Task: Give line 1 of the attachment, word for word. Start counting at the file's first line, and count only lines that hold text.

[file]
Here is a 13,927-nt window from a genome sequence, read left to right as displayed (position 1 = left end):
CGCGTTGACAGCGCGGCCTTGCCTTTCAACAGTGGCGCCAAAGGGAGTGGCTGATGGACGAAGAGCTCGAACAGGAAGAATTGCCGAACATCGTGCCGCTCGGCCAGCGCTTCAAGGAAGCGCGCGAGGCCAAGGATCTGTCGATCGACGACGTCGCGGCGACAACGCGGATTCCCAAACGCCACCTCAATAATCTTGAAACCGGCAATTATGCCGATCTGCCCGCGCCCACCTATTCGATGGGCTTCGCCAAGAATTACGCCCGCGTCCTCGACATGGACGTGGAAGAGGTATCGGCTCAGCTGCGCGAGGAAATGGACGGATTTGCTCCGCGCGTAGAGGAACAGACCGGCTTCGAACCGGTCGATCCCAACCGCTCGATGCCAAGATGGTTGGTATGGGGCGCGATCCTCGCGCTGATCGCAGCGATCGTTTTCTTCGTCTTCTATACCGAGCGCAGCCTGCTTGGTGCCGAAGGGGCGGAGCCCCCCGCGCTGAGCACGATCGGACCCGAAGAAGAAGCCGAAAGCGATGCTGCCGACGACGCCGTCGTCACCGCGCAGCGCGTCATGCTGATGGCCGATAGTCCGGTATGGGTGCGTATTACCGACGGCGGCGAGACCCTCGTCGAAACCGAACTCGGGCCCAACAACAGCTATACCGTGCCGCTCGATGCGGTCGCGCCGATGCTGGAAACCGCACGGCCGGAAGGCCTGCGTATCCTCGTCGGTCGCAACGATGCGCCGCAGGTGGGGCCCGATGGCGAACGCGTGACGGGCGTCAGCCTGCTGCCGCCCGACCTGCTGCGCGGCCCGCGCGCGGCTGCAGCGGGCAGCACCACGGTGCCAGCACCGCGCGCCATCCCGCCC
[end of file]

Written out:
Here is a 13,927-nt window from a genome sequence, read left to right as displayed (position 1 = left end):